The effects of cooperative learning on achievement and self-esteem of high school students with learning disabilities

Fred John Brandt, Fordham University


This study was undertaken to examine the effectiveness of cooperative learning vs. traditional non-cooperative learning on the self-esteem and academic achievement of 74 urban high school students in grades 9-12 with learning disabilities in self-contained mathematics, English, English as a Second Language (ESL), Spanish, and science classes.^ Traditional teaching methods in which students work individually or competitively often do not work with children with learning disabilities, resulting in low self-esteem and limited academic achievement. Too many students with learning disabilities are not prepared to meet the demands and challenges of the 21st century.^ Six experimental classes were taught the regular high school curriculum in each subject area using cooperative learning and six control classes were taught the same material using traditional non-cooperative methods for 15 weeks. The same subject teacher taught the same material to one experimental group and one control group.^ The Piers-Harris Children's Self-Concept Scale was used to measure self-esteem at the beginning and end of the term. The New York State Regents Competency Tests and the New York State Second Language Proficiency Examination in Spanish were used to test standardized academic achievement. Teacher-made tests of specific topics measured criterion-referenced academic achievement. In addition, daily discussions with teachers and whole class open-ended discussions with students immediately after posttesting added qualitative insights. Information gained in these discussions allowed the researcher to assess student attitudes regarding the traditional and cooperative learning experiences.^ Analyses of covariance indicated no significant differences between the groups' posttest scores for both overall and academic self-esteem. The results of t tests yielded significant differences in favor of the cooperative learning classes on standardized and criterion-referenced academic achievement. The study concluded that cooperative learning is an effective method for teaching high school students with learning disabilities. ^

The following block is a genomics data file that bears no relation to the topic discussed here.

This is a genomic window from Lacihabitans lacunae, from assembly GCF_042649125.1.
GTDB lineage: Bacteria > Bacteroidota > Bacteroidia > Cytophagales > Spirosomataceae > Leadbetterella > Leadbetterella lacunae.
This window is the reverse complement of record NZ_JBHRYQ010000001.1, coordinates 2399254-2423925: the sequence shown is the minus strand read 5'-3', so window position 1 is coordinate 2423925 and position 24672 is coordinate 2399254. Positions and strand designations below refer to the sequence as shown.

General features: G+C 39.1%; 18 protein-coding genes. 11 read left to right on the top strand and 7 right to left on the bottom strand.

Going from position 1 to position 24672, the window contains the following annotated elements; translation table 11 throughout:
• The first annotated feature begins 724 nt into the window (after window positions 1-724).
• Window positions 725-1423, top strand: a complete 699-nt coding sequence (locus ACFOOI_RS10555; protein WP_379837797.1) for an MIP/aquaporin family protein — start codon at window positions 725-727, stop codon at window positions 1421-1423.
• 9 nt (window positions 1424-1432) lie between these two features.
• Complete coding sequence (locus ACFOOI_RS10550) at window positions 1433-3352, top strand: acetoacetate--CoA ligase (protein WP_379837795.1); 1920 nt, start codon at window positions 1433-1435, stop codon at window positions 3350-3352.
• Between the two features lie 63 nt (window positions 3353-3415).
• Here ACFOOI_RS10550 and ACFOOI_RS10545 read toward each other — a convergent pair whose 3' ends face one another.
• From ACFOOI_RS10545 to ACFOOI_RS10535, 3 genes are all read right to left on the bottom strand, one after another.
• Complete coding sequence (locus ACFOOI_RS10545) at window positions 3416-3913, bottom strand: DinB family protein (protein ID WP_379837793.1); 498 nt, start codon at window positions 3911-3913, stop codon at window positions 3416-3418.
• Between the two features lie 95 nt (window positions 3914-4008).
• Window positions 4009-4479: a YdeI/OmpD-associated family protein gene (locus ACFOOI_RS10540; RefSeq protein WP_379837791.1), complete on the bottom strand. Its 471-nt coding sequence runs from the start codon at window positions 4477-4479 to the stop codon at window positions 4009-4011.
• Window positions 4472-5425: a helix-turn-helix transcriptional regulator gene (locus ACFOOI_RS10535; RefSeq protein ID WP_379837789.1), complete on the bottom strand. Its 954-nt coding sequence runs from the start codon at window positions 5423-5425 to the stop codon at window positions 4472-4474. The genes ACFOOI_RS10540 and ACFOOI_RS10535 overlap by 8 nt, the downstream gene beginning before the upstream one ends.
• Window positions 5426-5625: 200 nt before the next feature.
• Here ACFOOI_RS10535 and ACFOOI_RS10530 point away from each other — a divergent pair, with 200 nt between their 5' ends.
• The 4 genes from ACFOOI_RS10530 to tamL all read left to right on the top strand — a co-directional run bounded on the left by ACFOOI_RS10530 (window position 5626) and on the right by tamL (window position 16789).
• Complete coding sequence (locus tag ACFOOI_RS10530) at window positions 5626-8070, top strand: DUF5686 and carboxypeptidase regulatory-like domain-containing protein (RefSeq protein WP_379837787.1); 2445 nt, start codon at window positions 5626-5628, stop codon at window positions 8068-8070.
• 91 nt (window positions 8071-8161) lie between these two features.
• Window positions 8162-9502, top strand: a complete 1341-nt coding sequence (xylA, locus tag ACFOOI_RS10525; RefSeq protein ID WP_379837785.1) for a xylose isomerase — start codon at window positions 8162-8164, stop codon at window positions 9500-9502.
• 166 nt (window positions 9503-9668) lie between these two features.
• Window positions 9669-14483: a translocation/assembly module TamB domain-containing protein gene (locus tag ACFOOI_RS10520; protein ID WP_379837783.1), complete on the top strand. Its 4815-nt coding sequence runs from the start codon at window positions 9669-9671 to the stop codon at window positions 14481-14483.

Subject Area

Education, Bilingual and Multicultural|Education, Special|Education, Curriculum and Instruction

Recommended Citation

Brandt, Fred John, "The effects of cooperative learning on achievement and self-esteem of high school students with learning disabilities" (1995). ETD Collection for Fordham University. AAI9530943.